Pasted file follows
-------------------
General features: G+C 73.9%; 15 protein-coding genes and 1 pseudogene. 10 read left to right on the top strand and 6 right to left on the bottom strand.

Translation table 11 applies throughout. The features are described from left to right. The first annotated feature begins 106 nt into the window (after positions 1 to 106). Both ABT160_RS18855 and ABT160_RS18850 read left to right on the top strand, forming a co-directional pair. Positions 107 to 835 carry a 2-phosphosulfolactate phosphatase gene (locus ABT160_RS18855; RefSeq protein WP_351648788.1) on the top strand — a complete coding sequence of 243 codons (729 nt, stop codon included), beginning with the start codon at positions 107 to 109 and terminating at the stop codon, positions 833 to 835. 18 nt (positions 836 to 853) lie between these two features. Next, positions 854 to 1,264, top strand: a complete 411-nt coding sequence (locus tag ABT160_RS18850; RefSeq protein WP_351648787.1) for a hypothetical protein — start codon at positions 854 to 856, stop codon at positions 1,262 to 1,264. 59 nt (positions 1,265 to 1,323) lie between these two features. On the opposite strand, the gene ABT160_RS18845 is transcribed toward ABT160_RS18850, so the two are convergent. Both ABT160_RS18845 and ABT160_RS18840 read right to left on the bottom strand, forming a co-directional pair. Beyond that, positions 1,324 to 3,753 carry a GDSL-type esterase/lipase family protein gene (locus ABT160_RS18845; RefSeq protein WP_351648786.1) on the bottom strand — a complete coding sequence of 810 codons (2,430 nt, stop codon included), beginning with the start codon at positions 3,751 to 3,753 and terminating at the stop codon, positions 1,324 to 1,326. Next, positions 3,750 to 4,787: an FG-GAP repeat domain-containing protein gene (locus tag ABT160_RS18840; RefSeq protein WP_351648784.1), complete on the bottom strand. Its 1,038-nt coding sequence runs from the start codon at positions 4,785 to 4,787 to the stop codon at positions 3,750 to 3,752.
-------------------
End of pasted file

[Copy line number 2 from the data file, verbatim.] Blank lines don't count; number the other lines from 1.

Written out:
Translation table 11 applies throughout. The features are described from left to right. The first annotated feature begins 106 nt into the window (after positions 1 to 106). Both ABT160_RS18855 and ABT160_RS18850 read left to right on the top strand, forming a co-directional pair. Positions 107 to 835 carry a 2-phosphosulfolactate phosphatase gene (locus ABT160_RS18855; RefSeq protein WP_351648788.1) on the top strand — a complete coding sequence of 243 codons (729 nt, stop codon included), beginning with the start codon at positions 107 to 109 and terminating at the stop codon, positions 833 to 835. 18 nt (positions 836 to 853) lie between these two features. Next, positions 854 to 1,264, top strand: a complete 411-nt coding sequence (locus tag ABT160_RS18850; RefSeq protein WP_351648787.1) for a hypothetical protein — start codon at positions 854 to 856, stop codon at positions 1,262 to 1,264. 59 nt (positions 1,265 to 1,323) lie between these two features. On the opposite strand, the gene ABT160_RS18845 is transcribed toward ABT160_RS18850, so the two are convergent. Both ABT160_RS18845 and ABT160_RS18840 read right to left on the bottom strand, forming a co-directional pair. Beyond that, positions 1,324 to 3,753 carry a GDSL-type esterase/lipase family protein gene (locus ABT160_RS18845; RefSeq protein WP_351648786.1) on the bottom strand — a complete coding sequence of 810 codons (2,430 nt, stop codon included), beginning with the start codon at positions 3,751 to 3,753 and terminating at the stop codon, positions 1,324 to 1,326. Next, positions 3,750 to 4,787: an FG-GAP repeat domain-containing protein gene (locus tag ABT160_RS18840; RefSeq protein WP_351648784.1), complete on the bottom strand. Its 1,038-nt coding sequence runs from the start codon at positions 4,785 to 4,787 to the stop codon at positions 3,750 to 3,752.